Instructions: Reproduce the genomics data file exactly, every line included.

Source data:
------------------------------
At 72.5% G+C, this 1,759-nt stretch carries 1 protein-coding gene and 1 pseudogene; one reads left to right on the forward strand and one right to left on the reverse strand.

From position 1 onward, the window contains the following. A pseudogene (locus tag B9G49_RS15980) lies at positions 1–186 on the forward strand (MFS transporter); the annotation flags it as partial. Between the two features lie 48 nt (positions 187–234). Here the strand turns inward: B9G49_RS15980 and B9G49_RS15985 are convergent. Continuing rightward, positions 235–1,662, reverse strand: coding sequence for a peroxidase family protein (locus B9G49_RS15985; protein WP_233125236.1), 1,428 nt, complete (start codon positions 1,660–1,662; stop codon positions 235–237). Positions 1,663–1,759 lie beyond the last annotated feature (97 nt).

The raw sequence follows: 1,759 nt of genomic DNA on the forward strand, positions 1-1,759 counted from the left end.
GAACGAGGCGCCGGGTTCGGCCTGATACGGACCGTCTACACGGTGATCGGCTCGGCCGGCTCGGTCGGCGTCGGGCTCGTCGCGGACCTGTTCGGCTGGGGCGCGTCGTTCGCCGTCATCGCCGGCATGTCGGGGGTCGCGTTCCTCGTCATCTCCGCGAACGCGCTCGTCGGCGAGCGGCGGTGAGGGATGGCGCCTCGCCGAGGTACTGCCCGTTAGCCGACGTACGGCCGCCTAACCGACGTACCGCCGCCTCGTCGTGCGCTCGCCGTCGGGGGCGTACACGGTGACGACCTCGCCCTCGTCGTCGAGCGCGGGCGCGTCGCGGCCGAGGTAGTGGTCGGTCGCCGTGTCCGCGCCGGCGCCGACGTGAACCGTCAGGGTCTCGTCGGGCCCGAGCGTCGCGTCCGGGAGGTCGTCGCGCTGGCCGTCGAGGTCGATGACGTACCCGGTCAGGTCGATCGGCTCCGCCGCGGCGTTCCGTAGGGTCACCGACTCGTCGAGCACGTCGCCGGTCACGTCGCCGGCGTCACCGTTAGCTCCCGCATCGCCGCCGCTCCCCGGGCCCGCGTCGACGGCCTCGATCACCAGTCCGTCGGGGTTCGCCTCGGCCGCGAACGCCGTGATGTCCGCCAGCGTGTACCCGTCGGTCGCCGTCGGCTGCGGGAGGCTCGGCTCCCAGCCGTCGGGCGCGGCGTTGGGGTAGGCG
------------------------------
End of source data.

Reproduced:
At 72.5% G+C, this 1,759-nt stretch carries 1 protein-coding gene and 1 pseudogene; one reads left to right on the forward strand and one right to left on the reverse strand.

From position 1 onward, the window contains the following. A pseudogene (locus tag B9G49_RS15980) lies at positions 1–186 on the forward strand (MFS transporter); the annotation flags it as partial. Between the two features lie 48 nt (positions 187–234). Here the strand turns inward: B9G49_RS15980 and B9G49_RS15985 are convergent. Continuing rightward, positions 235–1,662, reverse strand: coding sequence for a peroxidase family protein (locus B9G49_RS15985; protein WP_233125236.1), 1,428 nt, complete (start codon positions 1,660–1,662; stop codon positions 235–237). Positions 1,663–1,759 lie beyond the last annotated feature (97 nt).

The raw sequence follows: 1,759 nt of genomic DNA on the forward strand, positions 1-1,759 counted from the left end.
GAACGAGGCGCCGGGTTCGGCCTGATACGGACCGTCTACACGGTGATCGGCTCGGCCGGCTCGGTCGGCGTCGGGCTCGTCGCGGACCTGTTCGGCTGGGGCGCGTCGTTCGCCGTCATCGCCGGCATGTCGGGGGTCGCGTTCCTCGTCATCTCCGCGAACGCGCTCGTCGGCGAGCGGCGGTGAGGGATGGCGCCTCGCCGAGGTACTGCCCGTTAGCCGACGTACGGCCGCCTAACCGACGTACCGCCGCCTCGTCGTGCGCTCGCCGTCGGGGGCGTACACGGTGACGACCTCGCCCTCGTCGTCGAGCGCGGGCGCGTCGCGGCCGAGGTAGTGGTCGGTCGCCGTGTCCGCGCCGGCGCCGACGTGAACCGTCAGGGTCTCGTCGGGCCCGAGCGTCGCGTCCGGGAGGTCGTCGCGCTGGCCGTCGAGGTCGATGACGTACCCGGTCAGGTCGATCGGCTCCGCCGCGGCGTTCCGTAGGGTCACCGACTCGTCGAGCACGTCGCCGGTCACGTCGCCGGCGTCACCGTTAGCTCCCGCATCGCCGCCGCTCCCCGGGCCCGCGTCGACGGCCTCGATCACCAGTCCGTCGGGGTTCGCCTCGGCCGCGAACGCCGTGATGTCCGCCAGCGTGTACCCGTCGGTCGCCGTCGGCTGCGGGAGGCTCGGCTCCCAGCCGTCGGGCGCGGCGTTGGGGTAGGCG